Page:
Assignment Despite Objection Form

  1. Oh, snap!
    Check out thie Assignment-Despite-Objection form at the UAN nursing union site? Does anyone think it would save a license? I am sure it could loose a job! I, for one, though, think it is about time someone came up with this. woo hoo!
    Last edit by rabbitgirrl on Feb 19, '09
  2. Visit rabbitgirrl profile page

    About rabbitgirrl

    Joined: Jun '07; Posts: 141; Likes: 289
    from US
    Specialty: Stepdown, ECF, Agency


  3. by   TiffyRN
    This looks great. Texas State Board has a similar form called "Safe Harbor", when it's called and filled out it is supposed to offer protection to the nurse who has raised a concern. I don't have personal knowledge of how that has worked out if the worst happened (poor outcome due to safety concerns).

    I do know that at the facilities I have worked at, threatening to call "Safe Harbor" usually produces some kind of result. Mostly because it's a ton of paperwork for the hospital and they must undergo peer review if the process is actually initiated.
  4. by   BradleyRN
    I have seen a few versions of this type of document. It may work in a few states, but i would guess that in most it may as well say "Please Show me to the Door Before my Trouble Making Ways Spread to Others".
    Last edit by BradleyRN on Feb 19, '09
  5. by   JazzyRN
    We used a similar form in my old job in NYC. It was called the protest of assignment form. People would still take the assignment, but where it becomes useful is if a bad outcome or event occurs, it should save you from personal responsibility and the hospital management will really have some big explaining to do. I think its great. Most hospitals in NYC have nursing unions, so there is no way someone could get fired for that.
  6. by   eriksoln
    This form was used at the hospital I had my last assignment at. It didnt get people in trouble. It was more of an internal communication, sending a message that something went wrong and the pt. load is not ideal for PG scroes and safety.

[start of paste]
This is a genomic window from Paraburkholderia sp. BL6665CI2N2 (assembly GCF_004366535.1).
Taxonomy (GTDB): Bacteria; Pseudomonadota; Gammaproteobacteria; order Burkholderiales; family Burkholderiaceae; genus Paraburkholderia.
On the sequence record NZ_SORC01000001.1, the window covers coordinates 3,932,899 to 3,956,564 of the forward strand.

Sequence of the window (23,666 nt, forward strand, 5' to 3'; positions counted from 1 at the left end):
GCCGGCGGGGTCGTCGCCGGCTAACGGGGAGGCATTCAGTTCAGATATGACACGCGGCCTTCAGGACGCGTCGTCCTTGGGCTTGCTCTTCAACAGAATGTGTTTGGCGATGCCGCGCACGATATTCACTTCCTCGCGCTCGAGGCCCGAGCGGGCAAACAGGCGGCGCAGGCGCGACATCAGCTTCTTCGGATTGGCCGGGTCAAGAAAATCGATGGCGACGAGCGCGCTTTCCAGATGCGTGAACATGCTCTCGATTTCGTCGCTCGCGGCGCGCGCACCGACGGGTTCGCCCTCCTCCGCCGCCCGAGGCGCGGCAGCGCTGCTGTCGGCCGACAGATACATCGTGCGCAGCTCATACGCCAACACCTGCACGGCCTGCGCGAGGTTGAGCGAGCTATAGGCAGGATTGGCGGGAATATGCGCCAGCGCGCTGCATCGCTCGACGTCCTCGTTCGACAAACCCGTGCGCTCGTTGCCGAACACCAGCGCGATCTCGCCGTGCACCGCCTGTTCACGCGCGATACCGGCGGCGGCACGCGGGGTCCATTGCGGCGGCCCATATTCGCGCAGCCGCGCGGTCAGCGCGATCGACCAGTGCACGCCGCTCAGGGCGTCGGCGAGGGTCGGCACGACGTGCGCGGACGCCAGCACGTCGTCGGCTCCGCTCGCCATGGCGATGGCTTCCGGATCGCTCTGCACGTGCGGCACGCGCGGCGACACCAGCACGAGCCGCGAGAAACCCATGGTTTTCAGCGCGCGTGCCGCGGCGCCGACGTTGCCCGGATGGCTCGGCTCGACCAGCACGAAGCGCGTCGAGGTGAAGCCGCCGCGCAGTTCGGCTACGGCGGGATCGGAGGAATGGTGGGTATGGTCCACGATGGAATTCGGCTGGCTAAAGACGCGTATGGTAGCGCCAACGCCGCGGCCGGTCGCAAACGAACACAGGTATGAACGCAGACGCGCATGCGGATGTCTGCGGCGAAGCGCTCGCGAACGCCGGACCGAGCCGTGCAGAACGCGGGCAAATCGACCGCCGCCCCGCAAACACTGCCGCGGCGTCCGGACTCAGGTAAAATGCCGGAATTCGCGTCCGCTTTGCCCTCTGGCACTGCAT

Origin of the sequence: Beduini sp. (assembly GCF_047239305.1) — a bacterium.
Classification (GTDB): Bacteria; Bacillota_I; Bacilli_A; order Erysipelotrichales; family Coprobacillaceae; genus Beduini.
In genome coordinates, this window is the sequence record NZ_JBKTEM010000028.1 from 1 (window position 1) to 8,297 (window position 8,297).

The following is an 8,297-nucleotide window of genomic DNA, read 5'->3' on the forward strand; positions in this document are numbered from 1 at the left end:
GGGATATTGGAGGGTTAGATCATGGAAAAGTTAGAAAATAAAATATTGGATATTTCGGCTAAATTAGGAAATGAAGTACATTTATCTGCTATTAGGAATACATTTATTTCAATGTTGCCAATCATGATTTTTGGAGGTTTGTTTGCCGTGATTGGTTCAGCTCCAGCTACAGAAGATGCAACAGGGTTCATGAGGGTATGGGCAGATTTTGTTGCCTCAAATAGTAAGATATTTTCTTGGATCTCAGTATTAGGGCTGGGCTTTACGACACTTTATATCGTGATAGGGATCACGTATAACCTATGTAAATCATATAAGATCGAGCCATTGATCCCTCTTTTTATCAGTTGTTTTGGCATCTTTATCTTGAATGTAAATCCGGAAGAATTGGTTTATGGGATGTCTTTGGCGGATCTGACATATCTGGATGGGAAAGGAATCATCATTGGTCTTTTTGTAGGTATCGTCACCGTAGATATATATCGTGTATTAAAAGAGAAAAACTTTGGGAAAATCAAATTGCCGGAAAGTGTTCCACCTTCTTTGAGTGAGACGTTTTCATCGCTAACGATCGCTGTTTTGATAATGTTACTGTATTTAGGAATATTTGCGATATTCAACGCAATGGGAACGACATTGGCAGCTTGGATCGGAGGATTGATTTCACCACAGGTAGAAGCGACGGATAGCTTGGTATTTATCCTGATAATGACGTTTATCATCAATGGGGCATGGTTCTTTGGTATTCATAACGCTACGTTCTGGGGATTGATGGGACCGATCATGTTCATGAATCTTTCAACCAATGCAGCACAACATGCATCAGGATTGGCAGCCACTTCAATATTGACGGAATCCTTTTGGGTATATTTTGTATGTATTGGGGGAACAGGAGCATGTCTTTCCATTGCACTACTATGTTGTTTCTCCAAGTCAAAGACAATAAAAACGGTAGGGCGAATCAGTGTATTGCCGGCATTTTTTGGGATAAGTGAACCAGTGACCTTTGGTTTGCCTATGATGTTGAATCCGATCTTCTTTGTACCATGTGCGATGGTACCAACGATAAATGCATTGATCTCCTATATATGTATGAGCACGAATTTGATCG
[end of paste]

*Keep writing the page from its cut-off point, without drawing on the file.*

Of course, as with everything, there are those who abuse it and it turns into something else.
  7. by   Julia RN
    We also use a protest of assignment (POA) form in my union. The professional association cautions nurses who are not covered by the union that using the form may put their job at risk.

    Our form states that the nurse is notifying management that the assignment is unsafe. There is a place on the form where the nurse can indicate whether she is accepting or refusing the assignment. I have seen situations where the nurse has refused the assignment and still kept their job- but I wouldn't think this is possible without a union behind you.

    My contract provides the process that must be followed:
    -the nurse must notify management that they are protesting the unsafe assignment
    -management must respond either in person or by phone if unable to get to the unit
    -management must sign the form (then copies go to the union, administration, and the nurse keeps one)
    -POAs are reveiwed and discussed by the union and management
    -a nurse cannot be discouraged from filling one out or suffer any reprisal for doing so

    Ultimately, the nurse is responsible for the care they give, but my state board of nursing has put in writing that they will consider the circumstances if there is a practice issue that arises during the carrying out of such an assignment and the nurse had submitted a POA at the time. So, the POA does offer some protection here.